O'Brennan, John and Gassie, Esmeralda
From Stabilization to Consolidation: Albanian State Capacity and Adaptation to European Union Rules.
Journal of Balkan and Near Eastern Studies, 11 (1).
Albania’s path from isolation and peripherality toward the mainstream (EU-centred) structures of European economic and political life has been amongst the most challenging among the former communist states of Central, Eastern, and South-eastern Europe. Almost two decades into a process of transition from Communism, Albania continues to be plagued by problems of chronic poverty, under-development, and corruption. The fragility of Albania’s political institutions combined with identifiable patterns of ‘state capture’ has meant that the state, for much of the period under review, has lacked the capacity to tackle the deep-seated problems encountered during transition. Notwithstanding those difficulties, however, Albania has gradually drawn closer to the European Union, and with more determined leadership begun to seriously tackle some of its most intransigent problems. This new stage in Albanian-EU relations was formally confirmed by the signing of a Stabilisation and Association Agreement (SAA) on 12 June 2006, which effectively moved Albania on to an ‘accession track’; at the very least this gives the country a much clearer membership perspective than previously, and, in theory, should help to incentivise Albanian reformers as they engage in the transposition and implementation of the EU’s acquis communautaire into domestic law.
If the signing of the SAA created a new context in which policy-makers could implement substantive and lasting reforms, it seems clear that Albania’s path toward Brussels will still prove a long and difficult one. The problem for Albania and other applicant states in the Western Balkans region is twofold. First, attitudes to further enlargement have hardened. In short the environment in which enlargement is debated and framed has become much more brutal for all applicant states. EU conditionality penetrates deeper and deeper into domestic politics and make more and more demands on local policy-makers to deliver reform in advance of membership. In many respects the EU constitutes a classic ‘regime-maker’ and candidate state and SAP states ‘regime-takers’ in a classical construct of asymmetrical power relations. The second problem is that all states in the Western Balkans region are contending with acute and fundamental difficulties in basic state building.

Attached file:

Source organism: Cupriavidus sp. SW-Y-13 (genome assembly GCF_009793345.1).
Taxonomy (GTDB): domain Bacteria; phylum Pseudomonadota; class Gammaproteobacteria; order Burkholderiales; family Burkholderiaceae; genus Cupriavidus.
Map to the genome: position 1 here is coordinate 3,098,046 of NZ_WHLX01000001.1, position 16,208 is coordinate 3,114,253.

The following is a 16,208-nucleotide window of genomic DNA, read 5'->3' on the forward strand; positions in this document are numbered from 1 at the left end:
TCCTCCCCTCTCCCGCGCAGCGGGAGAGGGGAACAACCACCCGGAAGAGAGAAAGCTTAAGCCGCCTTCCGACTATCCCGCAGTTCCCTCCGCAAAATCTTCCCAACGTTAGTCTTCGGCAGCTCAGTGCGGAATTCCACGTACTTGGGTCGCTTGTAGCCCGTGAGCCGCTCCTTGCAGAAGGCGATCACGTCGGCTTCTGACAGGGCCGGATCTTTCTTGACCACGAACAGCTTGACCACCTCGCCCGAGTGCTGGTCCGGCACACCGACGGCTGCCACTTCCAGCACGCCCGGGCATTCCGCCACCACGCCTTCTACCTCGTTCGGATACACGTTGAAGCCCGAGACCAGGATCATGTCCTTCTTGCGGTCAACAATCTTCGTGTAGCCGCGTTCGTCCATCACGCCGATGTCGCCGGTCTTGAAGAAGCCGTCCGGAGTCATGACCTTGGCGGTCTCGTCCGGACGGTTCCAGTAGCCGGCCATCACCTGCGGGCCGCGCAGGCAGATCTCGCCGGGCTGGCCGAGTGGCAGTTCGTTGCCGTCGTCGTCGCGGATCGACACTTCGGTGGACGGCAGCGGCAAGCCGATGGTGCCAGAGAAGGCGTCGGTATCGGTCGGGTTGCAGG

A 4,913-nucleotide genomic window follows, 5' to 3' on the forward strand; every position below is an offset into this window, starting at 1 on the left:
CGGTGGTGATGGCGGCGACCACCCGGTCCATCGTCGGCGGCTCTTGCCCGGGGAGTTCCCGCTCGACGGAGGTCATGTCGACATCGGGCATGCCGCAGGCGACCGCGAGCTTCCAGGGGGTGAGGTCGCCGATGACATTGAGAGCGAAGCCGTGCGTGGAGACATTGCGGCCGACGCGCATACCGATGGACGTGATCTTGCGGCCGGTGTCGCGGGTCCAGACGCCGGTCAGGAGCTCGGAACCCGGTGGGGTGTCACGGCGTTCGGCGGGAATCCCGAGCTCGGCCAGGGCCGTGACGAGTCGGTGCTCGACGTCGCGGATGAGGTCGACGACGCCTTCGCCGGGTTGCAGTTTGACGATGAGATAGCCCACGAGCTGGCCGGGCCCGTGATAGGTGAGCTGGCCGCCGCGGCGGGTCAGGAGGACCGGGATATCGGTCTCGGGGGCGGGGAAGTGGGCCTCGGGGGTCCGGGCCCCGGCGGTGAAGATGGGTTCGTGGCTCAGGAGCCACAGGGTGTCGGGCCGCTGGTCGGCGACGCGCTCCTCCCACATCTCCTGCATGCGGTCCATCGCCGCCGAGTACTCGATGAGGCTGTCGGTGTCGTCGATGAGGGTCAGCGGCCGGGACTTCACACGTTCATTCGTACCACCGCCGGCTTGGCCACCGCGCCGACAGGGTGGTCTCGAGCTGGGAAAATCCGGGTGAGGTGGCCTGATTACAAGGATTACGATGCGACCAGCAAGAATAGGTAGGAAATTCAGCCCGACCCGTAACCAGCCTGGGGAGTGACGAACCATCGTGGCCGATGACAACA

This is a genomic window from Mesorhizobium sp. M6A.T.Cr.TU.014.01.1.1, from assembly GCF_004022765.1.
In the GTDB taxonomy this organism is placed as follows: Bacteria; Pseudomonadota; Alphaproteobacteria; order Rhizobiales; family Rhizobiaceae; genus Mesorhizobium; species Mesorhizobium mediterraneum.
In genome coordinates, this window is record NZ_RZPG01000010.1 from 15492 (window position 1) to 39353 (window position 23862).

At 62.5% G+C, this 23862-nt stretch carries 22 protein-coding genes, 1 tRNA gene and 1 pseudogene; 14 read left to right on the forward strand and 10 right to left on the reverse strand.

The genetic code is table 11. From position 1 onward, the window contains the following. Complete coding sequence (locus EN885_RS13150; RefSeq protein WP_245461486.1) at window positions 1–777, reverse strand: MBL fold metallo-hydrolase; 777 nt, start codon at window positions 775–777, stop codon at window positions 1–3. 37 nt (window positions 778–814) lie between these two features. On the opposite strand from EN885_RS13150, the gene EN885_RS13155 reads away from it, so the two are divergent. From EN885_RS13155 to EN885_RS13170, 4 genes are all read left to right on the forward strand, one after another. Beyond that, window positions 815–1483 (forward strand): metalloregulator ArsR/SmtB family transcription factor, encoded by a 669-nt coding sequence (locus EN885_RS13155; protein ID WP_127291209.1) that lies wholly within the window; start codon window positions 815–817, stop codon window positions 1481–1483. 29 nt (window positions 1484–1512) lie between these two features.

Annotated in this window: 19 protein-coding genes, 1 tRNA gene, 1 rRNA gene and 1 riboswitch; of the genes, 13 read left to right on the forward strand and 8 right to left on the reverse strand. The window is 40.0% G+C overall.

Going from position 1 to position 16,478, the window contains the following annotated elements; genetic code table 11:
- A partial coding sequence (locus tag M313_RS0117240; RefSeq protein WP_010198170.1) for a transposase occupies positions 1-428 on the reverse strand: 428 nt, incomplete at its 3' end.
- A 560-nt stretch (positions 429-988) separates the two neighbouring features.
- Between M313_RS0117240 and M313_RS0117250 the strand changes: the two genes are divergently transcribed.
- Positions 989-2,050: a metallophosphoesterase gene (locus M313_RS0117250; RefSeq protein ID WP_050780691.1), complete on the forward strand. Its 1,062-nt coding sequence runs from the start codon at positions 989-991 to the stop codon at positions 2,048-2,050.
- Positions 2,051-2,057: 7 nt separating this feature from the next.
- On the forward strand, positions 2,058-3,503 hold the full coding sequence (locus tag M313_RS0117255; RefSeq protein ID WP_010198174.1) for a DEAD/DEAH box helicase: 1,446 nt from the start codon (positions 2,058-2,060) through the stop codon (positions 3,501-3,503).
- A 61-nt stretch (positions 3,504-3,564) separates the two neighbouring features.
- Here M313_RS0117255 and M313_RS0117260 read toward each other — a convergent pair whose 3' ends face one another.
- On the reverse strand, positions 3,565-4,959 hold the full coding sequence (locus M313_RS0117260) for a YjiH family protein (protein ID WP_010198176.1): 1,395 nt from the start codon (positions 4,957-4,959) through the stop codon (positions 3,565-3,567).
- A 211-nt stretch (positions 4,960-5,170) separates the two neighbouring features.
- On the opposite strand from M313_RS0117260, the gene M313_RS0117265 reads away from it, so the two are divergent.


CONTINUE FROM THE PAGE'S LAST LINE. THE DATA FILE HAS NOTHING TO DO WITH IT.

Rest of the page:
In this article we review Albania’s relationship with the EU, and assess the degree of progress made by Albania within the SAA framework. Our main argument is that Albania constitutes a janus-faced applicant state - on the one hand legislators have accepted EU recommendations and sought to transpose and implement policy measures on the ground. On the other hand policy implementation has been clearly deficient, mainly because of recurring problems of inherent state capacity, political polarisation, and a distinct lack of political will. Some of this is familiar from the patterns exhibited earlier in the eastern enlargement of the EU and, especially, in the meandering paths to membership taken by Bulgaria and Romania. Albania’s EU debate has, for most of the period under review, been a prisoner of the fractious political divide between the Democratic Party (DP) and the Socialist Party (SP). The janus-faced approach to European integration has been especially evident in the failure to deliver on commitments made on EU-related reform, which have frequently been sacrificed on the altar of vicious local political squabbles, hindering the development of a rational and functional approach to policy.
We argue that Albania will have to jettison this janus-faced approach if it wants to fully realise the benefits of the SAA and move forward toward an outright accession perspective. This will not be easy as so many of the leading actors in Albanian politics continue to be identified as close to, if not directly involved with, networks of corruption. Albania’s elevation to the SAA regime, however, demonstrated that the administration of Sali Berisha (mark 2) has clearly recognised the futility of pursuing this dualist approach to the EU, and set out the most sweeping reform agenda pursued in Albania to date. Central to it has been a new focus on rooting out corruption and a much more radical approach to economic development. Thus we use the article to examine the extent to which the SAA process (alongside more decisive local agency) has acted as a catalyst for substantive Albanian reform of economic and political institutions.
||This is a preprint of an article whose final and definitive form has been published in the Journal of Balkan and Near Eastern Studies ©  [copyright Taylor & Francis]; The Journal of Balkan and Near Eastern Studies is available online at: http://www.tandfonline.com/doi/abs/10.1080/19448950902724448
||Stabilization; Consolidation; Albania; State Capacity; Adaptation; European Union; EU; Stabilisation and Association Agreement;
||Faculty of Social Sciences > Sociology
||11 Jan 2012 15:38
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||Journal of Balkan and Near Eastern Studies
||Taylor & Francis
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